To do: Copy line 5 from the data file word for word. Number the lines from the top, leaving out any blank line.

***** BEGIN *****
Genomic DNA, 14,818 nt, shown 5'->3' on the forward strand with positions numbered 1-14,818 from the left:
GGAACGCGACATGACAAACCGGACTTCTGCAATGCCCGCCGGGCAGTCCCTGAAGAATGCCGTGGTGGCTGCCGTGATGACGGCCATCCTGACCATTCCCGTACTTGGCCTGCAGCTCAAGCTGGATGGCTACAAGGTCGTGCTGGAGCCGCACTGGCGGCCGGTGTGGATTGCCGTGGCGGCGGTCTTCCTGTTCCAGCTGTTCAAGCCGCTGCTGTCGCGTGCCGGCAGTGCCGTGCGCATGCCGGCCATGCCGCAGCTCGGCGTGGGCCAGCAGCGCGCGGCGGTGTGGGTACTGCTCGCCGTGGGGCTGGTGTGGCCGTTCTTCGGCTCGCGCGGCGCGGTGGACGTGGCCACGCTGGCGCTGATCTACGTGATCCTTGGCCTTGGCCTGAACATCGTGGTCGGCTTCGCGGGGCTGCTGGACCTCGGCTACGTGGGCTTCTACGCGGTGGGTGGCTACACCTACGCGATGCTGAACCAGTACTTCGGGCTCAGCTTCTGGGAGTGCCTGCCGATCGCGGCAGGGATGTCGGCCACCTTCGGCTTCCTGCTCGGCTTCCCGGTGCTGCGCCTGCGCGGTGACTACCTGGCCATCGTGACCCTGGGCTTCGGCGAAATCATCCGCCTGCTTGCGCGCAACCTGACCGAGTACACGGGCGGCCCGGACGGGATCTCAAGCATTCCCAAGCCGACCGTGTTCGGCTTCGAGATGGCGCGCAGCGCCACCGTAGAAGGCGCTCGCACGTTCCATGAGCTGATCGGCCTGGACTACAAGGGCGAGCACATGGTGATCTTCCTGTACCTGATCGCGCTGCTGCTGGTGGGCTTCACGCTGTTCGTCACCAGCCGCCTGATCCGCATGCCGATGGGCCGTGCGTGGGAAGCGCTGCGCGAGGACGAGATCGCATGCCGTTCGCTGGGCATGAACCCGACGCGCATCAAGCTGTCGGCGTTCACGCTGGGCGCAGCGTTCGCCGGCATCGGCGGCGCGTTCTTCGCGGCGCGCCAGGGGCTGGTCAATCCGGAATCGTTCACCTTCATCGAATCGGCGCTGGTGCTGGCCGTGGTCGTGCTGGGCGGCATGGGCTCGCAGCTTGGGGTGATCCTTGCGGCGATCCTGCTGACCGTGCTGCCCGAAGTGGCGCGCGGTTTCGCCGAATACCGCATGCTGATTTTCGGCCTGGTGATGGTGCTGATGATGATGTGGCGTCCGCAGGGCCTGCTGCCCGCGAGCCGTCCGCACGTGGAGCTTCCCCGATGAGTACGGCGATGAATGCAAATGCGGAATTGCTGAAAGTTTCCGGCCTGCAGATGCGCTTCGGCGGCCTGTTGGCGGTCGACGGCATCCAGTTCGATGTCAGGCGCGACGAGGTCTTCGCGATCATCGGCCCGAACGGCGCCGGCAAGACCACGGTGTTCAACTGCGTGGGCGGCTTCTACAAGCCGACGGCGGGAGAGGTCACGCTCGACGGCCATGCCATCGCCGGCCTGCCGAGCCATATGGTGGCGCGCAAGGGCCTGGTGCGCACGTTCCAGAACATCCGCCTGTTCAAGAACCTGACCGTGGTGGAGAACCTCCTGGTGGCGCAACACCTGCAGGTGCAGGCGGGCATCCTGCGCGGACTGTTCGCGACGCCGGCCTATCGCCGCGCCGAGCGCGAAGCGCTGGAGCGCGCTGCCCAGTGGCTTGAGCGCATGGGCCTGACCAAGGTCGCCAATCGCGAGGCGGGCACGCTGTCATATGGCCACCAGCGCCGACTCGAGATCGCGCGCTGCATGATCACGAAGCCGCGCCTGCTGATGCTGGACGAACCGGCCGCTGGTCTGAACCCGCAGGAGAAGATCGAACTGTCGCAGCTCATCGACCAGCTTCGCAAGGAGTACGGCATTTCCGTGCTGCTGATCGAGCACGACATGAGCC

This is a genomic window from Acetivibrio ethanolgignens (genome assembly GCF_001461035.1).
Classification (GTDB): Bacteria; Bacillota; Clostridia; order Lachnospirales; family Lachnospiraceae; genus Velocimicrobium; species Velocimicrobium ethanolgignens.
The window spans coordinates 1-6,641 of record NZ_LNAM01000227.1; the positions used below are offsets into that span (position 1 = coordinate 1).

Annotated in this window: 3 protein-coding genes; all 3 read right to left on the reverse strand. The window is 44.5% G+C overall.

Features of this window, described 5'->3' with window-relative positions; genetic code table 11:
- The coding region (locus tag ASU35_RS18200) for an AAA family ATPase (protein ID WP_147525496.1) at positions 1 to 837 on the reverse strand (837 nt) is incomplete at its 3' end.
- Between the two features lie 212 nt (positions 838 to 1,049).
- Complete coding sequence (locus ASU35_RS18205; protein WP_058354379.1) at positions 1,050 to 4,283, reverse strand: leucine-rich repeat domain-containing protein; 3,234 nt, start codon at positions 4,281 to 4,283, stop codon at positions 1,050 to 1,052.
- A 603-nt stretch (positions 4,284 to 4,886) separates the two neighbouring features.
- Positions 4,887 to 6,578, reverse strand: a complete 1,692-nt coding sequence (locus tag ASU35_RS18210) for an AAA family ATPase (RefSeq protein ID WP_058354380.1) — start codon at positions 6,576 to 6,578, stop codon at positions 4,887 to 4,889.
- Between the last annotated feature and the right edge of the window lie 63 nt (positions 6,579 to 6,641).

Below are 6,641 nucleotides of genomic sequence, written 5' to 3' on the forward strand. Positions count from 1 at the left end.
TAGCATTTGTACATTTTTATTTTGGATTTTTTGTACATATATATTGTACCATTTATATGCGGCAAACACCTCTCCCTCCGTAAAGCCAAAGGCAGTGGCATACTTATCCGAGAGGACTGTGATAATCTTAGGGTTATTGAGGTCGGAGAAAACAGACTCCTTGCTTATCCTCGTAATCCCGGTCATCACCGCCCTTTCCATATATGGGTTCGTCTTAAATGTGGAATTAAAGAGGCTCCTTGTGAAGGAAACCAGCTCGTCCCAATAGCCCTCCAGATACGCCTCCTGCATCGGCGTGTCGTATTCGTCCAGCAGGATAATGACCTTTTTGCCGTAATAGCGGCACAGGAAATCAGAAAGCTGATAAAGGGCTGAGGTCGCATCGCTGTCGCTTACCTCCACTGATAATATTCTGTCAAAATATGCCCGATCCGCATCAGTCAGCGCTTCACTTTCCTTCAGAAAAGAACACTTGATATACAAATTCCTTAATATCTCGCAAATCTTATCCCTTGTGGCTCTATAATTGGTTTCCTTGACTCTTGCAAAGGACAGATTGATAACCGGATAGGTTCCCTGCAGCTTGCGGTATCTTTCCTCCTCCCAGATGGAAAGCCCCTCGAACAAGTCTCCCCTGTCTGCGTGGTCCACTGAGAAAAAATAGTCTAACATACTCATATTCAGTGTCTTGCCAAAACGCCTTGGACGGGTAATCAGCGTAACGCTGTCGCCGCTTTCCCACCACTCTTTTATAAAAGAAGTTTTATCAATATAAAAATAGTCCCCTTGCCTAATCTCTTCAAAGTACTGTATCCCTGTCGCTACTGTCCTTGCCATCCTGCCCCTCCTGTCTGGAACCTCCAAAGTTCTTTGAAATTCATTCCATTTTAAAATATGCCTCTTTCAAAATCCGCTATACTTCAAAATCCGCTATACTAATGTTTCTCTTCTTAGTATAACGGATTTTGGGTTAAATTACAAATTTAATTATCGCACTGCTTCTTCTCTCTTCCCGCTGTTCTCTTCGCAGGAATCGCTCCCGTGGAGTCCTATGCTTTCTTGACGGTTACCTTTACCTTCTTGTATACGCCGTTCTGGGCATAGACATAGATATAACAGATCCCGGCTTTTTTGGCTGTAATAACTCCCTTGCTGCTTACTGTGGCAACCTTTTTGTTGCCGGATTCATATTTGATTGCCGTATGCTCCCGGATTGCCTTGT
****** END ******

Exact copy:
The window spans coordinates 1-6,641 of record NZ_LNAM01000227.1; the positions used below are offsets into that span (position 1 = coordinate 1).